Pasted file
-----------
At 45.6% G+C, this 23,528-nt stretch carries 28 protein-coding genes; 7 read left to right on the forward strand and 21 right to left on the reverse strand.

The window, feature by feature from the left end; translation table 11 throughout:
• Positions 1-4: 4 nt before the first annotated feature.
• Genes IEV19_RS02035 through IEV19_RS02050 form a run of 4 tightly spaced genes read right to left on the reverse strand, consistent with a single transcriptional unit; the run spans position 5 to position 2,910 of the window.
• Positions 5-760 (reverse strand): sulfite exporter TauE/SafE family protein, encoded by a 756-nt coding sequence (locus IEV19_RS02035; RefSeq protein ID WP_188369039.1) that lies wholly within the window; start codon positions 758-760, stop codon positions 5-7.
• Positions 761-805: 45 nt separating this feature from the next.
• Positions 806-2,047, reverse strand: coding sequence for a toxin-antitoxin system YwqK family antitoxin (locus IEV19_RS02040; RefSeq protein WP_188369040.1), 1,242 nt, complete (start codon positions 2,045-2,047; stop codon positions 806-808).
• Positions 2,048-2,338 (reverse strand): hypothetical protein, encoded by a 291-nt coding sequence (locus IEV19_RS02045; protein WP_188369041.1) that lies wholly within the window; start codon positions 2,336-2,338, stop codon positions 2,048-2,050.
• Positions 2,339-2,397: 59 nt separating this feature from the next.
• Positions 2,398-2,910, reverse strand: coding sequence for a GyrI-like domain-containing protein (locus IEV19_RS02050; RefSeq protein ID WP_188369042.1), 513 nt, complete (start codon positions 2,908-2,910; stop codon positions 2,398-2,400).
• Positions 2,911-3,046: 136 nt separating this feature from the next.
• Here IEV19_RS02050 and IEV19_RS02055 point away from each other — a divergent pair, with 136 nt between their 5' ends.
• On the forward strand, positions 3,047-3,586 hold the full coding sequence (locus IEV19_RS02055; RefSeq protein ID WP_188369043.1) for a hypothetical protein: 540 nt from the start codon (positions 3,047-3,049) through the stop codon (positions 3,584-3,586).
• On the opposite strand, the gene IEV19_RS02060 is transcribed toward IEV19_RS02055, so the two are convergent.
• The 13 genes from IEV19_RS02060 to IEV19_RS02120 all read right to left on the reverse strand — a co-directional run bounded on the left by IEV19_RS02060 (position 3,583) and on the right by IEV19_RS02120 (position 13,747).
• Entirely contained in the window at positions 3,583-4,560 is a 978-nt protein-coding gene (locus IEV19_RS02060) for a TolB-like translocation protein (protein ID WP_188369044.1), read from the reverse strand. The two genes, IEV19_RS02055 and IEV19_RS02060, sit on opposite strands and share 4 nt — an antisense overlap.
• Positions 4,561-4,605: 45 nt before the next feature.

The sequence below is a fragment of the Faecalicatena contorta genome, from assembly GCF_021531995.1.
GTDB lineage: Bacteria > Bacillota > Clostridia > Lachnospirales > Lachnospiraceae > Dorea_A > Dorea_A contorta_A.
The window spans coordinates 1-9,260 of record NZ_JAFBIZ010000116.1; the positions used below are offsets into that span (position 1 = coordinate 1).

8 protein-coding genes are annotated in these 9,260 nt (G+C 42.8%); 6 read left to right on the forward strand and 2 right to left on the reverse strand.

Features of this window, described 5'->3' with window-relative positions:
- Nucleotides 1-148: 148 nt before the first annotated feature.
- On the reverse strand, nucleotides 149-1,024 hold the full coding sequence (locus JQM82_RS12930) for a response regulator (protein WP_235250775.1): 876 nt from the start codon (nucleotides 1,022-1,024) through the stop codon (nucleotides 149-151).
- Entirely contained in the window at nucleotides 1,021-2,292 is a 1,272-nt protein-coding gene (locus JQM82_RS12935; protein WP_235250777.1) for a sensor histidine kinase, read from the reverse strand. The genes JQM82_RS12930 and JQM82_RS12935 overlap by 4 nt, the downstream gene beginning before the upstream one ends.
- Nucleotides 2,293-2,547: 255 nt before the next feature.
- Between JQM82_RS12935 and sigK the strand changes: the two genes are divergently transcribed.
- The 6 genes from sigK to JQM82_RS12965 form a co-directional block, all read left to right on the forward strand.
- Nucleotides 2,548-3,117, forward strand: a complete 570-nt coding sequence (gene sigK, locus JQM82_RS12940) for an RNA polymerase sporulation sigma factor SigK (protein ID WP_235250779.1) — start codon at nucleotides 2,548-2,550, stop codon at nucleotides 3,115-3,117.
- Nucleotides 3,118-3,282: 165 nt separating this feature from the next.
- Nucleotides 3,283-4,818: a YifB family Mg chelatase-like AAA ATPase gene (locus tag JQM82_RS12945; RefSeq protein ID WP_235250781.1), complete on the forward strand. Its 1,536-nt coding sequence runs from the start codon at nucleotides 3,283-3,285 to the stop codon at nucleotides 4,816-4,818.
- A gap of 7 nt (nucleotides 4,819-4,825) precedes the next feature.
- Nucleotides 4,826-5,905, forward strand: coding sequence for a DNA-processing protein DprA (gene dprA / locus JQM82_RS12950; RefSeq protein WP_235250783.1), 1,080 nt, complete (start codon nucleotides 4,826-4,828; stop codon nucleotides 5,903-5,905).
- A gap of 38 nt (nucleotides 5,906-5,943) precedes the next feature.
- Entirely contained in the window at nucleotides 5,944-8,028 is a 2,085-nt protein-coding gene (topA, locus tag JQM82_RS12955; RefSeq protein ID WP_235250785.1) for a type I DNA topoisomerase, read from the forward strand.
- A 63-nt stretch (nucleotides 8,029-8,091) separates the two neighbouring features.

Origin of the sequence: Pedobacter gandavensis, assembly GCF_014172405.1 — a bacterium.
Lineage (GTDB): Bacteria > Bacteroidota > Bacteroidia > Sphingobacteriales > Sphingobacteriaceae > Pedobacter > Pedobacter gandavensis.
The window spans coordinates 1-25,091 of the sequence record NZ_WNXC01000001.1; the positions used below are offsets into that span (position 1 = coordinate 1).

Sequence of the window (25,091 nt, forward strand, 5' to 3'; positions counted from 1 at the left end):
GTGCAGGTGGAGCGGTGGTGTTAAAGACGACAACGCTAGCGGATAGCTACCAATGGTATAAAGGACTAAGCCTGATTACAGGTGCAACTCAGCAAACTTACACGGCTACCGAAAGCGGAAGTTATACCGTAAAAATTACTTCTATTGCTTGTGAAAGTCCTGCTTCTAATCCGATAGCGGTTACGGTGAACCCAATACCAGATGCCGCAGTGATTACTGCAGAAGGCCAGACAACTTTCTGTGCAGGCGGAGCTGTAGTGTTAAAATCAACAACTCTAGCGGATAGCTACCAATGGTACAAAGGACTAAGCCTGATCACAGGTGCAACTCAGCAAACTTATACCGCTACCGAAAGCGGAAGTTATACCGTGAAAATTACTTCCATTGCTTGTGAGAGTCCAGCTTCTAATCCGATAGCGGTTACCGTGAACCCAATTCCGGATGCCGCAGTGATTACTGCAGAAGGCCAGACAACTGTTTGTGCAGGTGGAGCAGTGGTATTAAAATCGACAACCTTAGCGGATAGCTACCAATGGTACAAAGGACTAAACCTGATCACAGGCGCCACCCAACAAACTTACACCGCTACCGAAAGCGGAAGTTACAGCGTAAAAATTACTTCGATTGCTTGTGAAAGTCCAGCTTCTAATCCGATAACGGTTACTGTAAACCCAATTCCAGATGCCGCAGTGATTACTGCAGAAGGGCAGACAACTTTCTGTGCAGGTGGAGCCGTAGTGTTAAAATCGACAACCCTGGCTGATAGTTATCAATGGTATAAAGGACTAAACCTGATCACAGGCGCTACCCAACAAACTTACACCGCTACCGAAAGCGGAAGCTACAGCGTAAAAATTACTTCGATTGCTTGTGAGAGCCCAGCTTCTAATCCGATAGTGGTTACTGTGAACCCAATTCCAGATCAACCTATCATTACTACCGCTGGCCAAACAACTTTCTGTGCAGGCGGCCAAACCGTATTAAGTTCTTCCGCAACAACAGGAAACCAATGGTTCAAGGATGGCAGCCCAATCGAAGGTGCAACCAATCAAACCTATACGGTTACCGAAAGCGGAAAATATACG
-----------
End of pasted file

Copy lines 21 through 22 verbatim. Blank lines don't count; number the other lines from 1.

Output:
8 protein-coding genes are annotated in these 9,260 nt (G+C 42.8%); 6 read left to right on the forward strand and 2 right to left on the reverse strand.

Features of this window, described 5'->3' with window-relative positions: